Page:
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Hearing Disorders: HELP
Articles by Samantha Wright
Based on 1 article published since 2009
(Why 1 article?)
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Between 2009 and 2019, Samantha Wright wrote the following article about Hearing Disorders.
 
+ Citations + Abstracts
1 Article Synaptic transmission between end bulbs of Held and bushy cells in the cochlear nucleus of mice with a mutation in Otoferlin. 2014

Wright, Samantha / Hwang, Youngdeok / Oertel, Donata. ·Department of Neuroscience, University of Wisconsin School of Medicine and Public Health, Madison, Wisconsin; and. · I.B.M. Thomas J. Watson Research Center, Yorktown Heights, New York. · Department of Neuroscience, University of Wisconsin School of Medicine and Public Health, Madison, Wisconsin; and doertel@wisc.edu. ·J Neurophysiol · Pubmed #25253474.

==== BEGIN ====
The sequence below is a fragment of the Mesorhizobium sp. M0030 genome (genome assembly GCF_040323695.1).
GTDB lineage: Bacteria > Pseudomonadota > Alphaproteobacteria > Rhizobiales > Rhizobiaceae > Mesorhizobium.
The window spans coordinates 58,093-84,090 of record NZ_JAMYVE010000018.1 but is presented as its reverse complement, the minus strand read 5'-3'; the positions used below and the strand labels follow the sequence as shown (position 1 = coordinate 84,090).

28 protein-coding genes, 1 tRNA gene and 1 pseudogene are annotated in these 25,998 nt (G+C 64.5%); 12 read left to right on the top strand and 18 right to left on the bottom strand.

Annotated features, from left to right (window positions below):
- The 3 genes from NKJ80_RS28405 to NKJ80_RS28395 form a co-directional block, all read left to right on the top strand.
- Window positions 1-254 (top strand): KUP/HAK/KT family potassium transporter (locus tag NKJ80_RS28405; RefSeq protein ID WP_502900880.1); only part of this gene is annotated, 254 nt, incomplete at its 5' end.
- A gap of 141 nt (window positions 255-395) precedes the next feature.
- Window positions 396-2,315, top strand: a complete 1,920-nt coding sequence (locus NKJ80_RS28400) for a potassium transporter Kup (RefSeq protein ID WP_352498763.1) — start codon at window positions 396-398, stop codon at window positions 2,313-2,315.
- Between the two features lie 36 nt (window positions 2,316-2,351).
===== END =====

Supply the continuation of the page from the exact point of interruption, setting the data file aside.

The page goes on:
ABSTRACT: Mice that carry a mutation in a calcium binding domain of Otoferlin, the putative calcium sensor at hair cell synapses, have normal distortion product otoacoustic emissions (DPOAEs), but auditory brain stem responses (ABRs) are absent. In mutant mice mechanotransduction is normal but transmission of acoustic information to the auditory pathway is blocked even before the onset of hearing. The cross-sectional area of the auditory nerve of mutant mice is reduced by 54%, and the volume of ventral cochlear nuclei is reduced by 46% relative to hearing control mice. While the tonotopic organization was not detectably changed in mutant mice, the axons to end bulbs of Held and the end bulbs themselves were smaller. In mutant mice bushy cells in the anteroventral cochlear nucleus (aVCN) have the electrophysiological hallmarks of control cells. Spontaneous miniature excitatory postsynaptic currents (EPSCs) occur with similar frequencies and have similar shapes in deaf as in hearing animals, but they are 24% larger in deaf mice. Bushy cells in deaf mutant mice are contacted by ∼2.6 auditory nerve fibers compared with ∼2.0 in hearing control mice. Furthermore, each fiber delivers more synaptic current, on average 4.8 nA compared with 3.4 nA, in deaf versus hearing control mice. The quantal content of evoked EPSCs is not different between mutant and control mice; the increase in synaptic current delivered in mutant mice is accounted for by the increased response to the size of the quanta. Although responses to shocks presented at long intervals are larger in mutant mice, they depress more rapidly than in hearing control mice.